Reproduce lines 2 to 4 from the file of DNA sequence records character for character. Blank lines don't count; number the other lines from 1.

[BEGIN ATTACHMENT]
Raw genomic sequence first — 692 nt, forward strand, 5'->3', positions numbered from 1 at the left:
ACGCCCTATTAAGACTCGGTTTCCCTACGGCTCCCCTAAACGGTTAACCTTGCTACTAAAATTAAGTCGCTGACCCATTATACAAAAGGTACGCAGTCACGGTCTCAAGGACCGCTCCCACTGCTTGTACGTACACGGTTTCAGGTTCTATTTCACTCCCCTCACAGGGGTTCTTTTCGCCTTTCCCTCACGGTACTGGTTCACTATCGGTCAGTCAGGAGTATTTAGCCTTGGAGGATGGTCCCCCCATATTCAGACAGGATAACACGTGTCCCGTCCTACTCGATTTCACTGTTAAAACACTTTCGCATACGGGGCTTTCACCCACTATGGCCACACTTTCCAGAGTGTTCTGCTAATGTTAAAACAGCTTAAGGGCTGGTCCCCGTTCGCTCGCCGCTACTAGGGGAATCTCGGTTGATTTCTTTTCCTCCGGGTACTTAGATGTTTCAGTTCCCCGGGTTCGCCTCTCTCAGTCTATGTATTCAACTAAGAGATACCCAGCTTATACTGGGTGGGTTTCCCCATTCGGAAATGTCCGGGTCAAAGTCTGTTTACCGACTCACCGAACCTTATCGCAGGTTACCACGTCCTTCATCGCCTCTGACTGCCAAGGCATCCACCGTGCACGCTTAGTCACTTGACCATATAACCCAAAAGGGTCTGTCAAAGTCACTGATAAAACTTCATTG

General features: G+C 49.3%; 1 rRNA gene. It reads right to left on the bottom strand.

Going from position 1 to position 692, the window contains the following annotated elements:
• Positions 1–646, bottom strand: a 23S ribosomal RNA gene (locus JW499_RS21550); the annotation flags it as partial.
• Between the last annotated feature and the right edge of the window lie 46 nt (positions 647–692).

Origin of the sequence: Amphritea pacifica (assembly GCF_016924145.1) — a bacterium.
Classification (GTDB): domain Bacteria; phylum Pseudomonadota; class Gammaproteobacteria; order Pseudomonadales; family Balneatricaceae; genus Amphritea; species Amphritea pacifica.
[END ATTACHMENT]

ACGCCCTATTAAGACTCGGTTTCCCTACGGCTCCCCTAAACGGTTAACCTTGCTACTAAAATTAAGTCGCTGACCCATTATACAAAAGGTACGCAGTCACGGTCTCAAGGACCGCTCCCACTGCTTGTACGTACACGGTTTCAGGTTCTATTTCACTCCCCTCACAGGGGTTCTTTTCGCCTTTCCCTCACGGTACTGGTTCACTATCGGTCAGTCAGGAGTATTTAGCCTTGGAGGATGGTCCCCCCATATTCAGACAGGATAACACGTGTCCCGTCCTACTCGATTTCACTGTTAAAACACTTTCGCATACGGGGCTTTCACCCACTATGGCCACACTTTCCAGAGTGTTCTGCTAATGTTAAAACAGCTTAAGGGCTGGTCCCCGTTCGCTCGCCGCTACTAGGGGAATCTCGGTTGATTTCTTTTCCTCCGGGTACTTAGATGTTTCAGTTCCCCGGGTTCGCCTCTCTCAGTCTATGTATTCAACTAAGAGATACCCAGCTTATACTGGGTGGGTTTCCCCATTCGGAAATGTCCGGGTCAAAGTCTGTTTACCGACTCACCGAACCTTATCGCAGGTTACCACGTCCTTCATCGCCTCTGACTGCCAAGGCATCCACCGTGCACGCTTAGTCACTTGACCATATAACCCAAAAGGGTCTGTCAAAGTCACTGATAAAACTTCATTG

General features: G+C 49.3%; 1 rRNA gene. It reads right to left on the bottom strand.

Going from position 1 to position 692, the window contains the following annotated elements: